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One Server: Researching the hardware

February 16th, 2011 Leave a comment Go to comments

Using my list of requirements, I set out to find the hardware for my new server.  I was building this from scratch so at minimum my purchase list needed to include

  1. hard drive storage
  2. server case
  3. motherboard, RAM & CPU

Hard drive storage
I decided to focus first on the requirements for the fileserver side of the project.  Recall that I was planning for 16TB of storage space.  At the time, the largest consumer hard drives were 2 TB.  I also wanted to be able to support multiple drive failures and be able to replace the drives without shutting down the system.  That meant I needed at least 10 hard drives.

When researching the hardware for this server I came across a good blog post from Adaptec about real life RAID reliability.  That article compared the reliability of  RAID-5 and RAID-6 arrays and showed that a RAID-6 array should last 172 times longer than a RAID-5 array.  Reliability was important to me on this project, so I decided to go with RAID-6.  The Adaptec article only considered enterprise grade drives. I planned to build this server with consumer grade drives.  Therefore, as a precaution, I chose to add two extra drives as hot spares.

A RAID-6 array with 10 drives was likely to run slow.  So I did some more searching and came across RAID-60.  RAID-60 combines the redundancy of RAID-6 with the speed of striping found in RAID-0.  However, to get 16 TB with RAID-60, and have two hot spares, I now needed 14 hard drives.  Six drives for each of the two RAID-6 arrays and two hot spares.

RAID-60 with 8 drives. Image from Wikipedia

I wanted to make sure the fileserver would run quickly so that I could stream video from it while MythTV was also recording new programs and all the virtual machines were also running.  I thought running everything off one set of storage drives might be too much, so I decided to split the VM storage from the NAS storage.  That meant adding additional drives.  I had four 1TB drives from my previous NAS, so I decided to use them for storing the VM images.

That put the total number of hard drives needed at 18.  This was shaping up to be quite a storage server!  The next task was determining how to fit that many hard drives into a computer case.

Server Case
I wanted the server to be able to stay running while I replaced a failed drive, so I needed a case that accommodated hot swappable drive bays.  I considered putting the drives into some six-bay external drive enclosures, but decided that would get too expensive and end up using more power then was needed.  Plus, I could just see the cables getting disconnected between the external enclosures and the main CPU.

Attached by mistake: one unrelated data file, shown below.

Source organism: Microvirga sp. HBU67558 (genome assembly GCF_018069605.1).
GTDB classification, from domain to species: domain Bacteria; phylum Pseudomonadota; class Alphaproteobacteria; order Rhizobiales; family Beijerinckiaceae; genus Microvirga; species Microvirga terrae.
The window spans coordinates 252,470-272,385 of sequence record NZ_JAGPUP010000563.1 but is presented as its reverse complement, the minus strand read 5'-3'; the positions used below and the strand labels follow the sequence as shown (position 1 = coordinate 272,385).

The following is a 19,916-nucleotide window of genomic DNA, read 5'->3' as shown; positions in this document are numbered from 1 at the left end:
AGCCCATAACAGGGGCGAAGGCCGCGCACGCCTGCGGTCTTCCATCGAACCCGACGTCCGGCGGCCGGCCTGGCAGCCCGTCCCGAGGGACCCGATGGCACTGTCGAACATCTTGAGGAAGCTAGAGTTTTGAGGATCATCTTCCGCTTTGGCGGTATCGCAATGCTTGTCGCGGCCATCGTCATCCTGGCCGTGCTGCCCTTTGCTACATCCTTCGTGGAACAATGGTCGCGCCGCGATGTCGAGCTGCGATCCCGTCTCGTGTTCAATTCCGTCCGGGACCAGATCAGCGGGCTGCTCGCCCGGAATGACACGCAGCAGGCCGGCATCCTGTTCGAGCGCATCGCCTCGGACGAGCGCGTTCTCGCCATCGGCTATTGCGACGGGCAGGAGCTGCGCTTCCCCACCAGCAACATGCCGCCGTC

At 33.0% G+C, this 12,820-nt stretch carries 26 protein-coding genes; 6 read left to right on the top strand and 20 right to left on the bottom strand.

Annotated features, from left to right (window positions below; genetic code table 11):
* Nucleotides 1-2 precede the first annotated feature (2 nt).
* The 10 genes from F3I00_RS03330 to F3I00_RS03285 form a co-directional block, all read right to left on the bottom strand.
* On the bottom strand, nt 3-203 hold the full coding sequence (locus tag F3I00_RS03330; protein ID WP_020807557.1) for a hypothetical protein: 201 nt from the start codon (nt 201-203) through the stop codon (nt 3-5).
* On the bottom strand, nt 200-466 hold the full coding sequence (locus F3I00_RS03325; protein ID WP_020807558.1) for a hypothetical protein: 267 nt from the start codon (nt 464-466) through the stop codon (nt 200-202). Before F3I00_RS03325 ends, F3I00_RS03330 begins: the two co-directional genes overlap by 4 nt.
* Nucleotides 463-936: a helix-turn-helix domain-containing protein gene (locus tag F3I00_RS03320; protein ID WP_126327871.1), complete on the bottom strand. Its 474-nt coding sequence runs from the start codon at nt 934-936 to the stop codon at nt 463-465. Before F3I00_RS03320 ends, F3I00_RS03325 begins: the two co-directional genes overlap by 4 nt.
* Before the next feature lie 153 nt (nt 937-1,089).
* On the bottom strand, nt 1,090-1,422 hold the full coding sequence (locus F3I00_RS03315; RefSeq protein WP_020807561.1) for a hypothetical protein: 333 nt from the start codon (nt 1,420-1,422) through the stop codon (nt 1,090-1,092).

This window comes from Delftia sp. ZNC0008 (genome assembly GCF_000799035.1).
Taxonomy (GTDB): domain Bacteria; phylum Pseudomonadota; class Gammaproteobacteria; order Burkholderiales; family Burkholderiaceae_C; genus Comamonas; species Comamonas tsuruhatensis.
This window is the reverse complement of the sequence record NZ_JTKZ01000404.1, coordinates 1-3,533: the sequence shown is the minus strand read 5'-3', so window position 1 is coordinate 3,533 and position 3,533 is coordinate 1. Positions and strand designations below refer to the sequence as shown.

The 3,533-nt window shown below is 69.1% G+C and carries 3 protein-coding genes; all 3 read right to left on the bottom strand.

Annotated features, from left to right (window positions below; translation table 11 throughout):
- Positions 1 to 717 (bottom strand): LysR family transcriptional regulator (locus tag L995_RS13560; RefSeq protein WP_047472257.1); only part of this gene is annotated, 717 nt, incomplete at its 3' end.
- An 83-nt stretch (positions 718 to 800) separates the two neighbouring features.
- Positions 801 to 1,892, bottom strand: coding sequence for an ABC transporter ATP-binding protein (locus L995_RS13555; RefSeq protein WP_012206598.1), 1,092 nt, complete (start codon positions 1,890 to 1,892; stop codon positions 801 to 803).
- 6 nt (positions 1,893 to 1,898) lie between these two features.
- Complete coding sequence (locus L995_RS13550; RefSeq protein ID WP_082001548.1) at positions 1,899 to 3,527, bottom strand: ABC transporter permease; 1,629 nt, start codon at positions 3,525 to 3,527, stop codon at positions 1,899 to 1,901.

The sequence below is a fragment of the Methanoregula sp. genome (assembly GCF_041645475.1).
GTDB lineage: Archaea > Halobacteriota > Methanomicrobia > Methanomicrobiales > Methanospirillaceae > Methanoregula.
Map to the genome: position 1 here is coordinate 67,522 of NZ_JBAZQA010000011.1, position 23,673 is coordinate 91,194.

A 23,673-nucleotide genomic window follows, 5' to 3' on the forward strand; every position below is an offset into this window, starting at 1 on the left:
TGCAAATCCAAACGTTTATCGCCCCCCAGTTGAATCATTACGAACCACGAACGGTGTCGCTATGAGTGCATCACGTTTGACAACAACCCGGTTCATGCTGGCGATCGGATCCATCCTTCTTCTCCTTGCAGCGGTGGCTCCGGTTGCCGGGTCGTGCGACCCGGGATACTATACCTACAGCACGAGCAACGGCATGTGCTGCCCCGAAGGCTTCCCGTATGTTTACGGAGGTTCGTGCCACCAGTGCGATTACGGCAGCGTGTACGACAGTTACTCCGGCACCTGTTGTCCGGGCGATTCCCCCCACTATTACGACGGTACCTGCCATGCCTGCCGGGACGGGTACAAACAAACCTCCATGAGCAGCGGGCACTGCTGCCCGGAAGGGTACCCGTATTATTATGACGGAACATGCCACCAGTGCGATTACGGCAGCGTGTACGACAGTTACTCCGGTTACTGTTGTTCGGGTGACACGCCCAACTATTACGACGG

No tower-style case that I could find would hold that many drives, so I looked for rack mountable cases.   To fit 18 drives, a 4U rack mount case was needed.

Motherboard, RAM & CPU
I wanted to be able to expand this system in the future, so when choosing the motherboard I focused on server boards that supported dual CPUs.  My plan was to put the system together with one CPU, and if needed, add another CPU later.  I also needed to find a motherboard with multiple network interfaces, and plenty of PCI-express slots for adding RAID cards.  Since reliability was important to me, I focused only on motherboards that supported ECC RAM.  Form factor wasn’t a big issue for this system as it was being placed into a rack mount case with plenty of space.

For the CPU, I needed a processor that supported VT-d.  VT-d processors support mapping cards plugged into PCIe slots directly into virtual machines.  My goal was to create a virtual machine for the fileserver and map the RAID card directly into that VM.

Another goal of mine was to make the new server easy to administer.  I didn’t want to have to find a spare keyboard, mouse, and monitor and plug them all in when there was trouble.  The solution, IPMI.  A motherboard with IPMI would allow me to remotely control the keyboard, mouse, video and even attach a remote DVD-ROM to perform an OS install.  It is basically a built-in KVM over IP.  I can even remotely reset the computer using IPMI.

Parts list
I ended up purchasing the following components for this system

  • 14 x 2 TB hard drives (5 x Hitachi HDS72202, 3 x SAMSUNG HD203WI, 6 x WDC WD20EADS)
  • Norco RPC-4220 4U rackmount case with 20 hot swappable drive bays
  • Supermicro X8DTi-F motherboard with 3 PCIe 8x slots and IPMI
  • 24Gb ECC Registered DDR3 1066 RAM
  • Intel Xeon E5506 Nehalem-EP 2.14 GHz processor
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